Lilford RJ, Brown CA, Nicholl J. Use of process measures to monitor the quality of clinical practice. BMJ. 2007;335(7621):648–50.

    Article  Google Scholar 

  14. 14.

    Brown CA, Hofer T, Johal A, Thomson R, Nicholl J, Franklin BD, et al. An epistemology of patient safety research: a framework for study design and interpretation. Part 3. End points and measurement. Qual Saf Health Care. 2008;17(3):170–7.

  15. 15.

    Luna D, Otero C, Marcelo A. Health informatics in developing countries: systematic review of reviews. Contribution of the IMIA Working Group Health Informatics for Development. Yearb Med Inform. 2013;8:28–33.

  16. 16.

    Rowe AK, Onikpo F, Lama M, Deming MS. Evaluating health worker performance in Benin using the simulated client method with real children. Impl Sci. 2012;7(1):95.

  17. 17.

    Miller GE. The assessment of clinical skills/competence/performance. Acad Med. 1990;65(9):63-7.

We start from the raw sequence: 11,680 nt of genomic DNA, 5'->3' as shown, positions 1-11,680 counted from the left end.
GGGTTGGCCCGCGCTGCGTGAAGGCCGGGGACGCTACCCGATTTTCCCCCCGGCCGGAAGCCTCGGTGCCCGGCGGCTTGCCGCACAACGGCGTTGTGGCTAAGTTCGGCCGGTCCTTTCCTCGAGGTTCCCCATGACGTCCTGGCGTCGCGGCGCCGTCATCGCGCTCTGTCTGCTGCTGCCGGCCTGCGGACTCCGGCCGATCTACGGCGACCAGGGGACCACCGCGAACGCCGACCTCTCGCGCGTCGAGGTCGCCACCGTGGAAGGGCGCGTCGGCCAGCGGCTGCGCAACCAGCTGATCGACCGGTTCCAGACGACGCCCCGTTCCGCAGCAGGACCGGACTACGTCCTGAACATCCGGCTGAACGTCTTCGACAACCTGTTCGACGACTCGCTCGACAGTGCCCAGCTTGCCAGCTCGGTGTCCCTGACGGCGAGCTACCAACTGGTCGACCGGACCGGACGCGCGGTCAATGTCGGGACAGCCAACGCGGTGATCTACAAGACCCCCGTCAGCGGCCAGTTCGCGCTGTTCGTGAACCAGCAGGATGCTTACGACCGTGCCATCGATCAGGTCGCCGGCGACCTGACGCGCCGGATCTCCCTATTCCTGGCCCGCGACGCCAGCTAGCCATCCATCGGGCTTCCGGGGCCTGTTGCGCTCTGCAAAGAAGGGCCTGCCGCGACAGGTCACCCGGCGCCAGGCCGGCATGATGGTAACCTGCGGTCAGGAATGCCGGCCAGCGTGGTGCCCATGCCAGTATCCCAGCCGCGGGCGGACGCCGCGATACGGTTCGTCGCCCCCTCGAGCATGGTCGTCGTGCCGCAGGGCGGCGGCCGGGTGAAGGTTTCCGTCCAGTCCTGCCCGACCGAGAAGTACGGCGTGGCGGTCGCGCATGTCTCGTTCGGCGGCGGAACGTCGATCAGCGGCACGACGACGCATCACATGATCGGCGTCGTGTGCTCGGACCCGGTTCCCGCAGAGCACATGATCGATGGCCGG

Article  Google Scholar 

  18. 18.

    Sommer R. The Hawthorne Dogma. Psychol Bull. 1968;70 (6 (Pt.1)):592-5.

  19. 19.

    Leonard K, Masatu MC. Outpatient process quality evaluation and the Hawthorne Effect. Soc Sci Med. 2006;63(9):2330–40.

    Article  Google Scholar 

  20. 20.

    Cardemil CV, Gilroy KE, Callaghan-Koru JA, Nsona H, Bryce J. Comparison of methods for assessing quality of care for community case management of sick children: an application with community health workers in Malawi. Am J Trop Med Hyg. 2012;87(5 Suppl):127–36.

  21. 21.

    Franco LM, Franco C, Kumwenda N, Nkhoma W. Methods for assessing quality of provider performance in developing countries. Int J Qual Health Care. 2002;14(Suppl 1):17–24.

    Article  Google Scholar 

  22. 22.

    Hermida J, Nicholas DD, Blumenfeld SN. Comparative validity of three methods for assessment of the quality of primary health care. Int J Qual Health Care. 1999;11(5):429–33.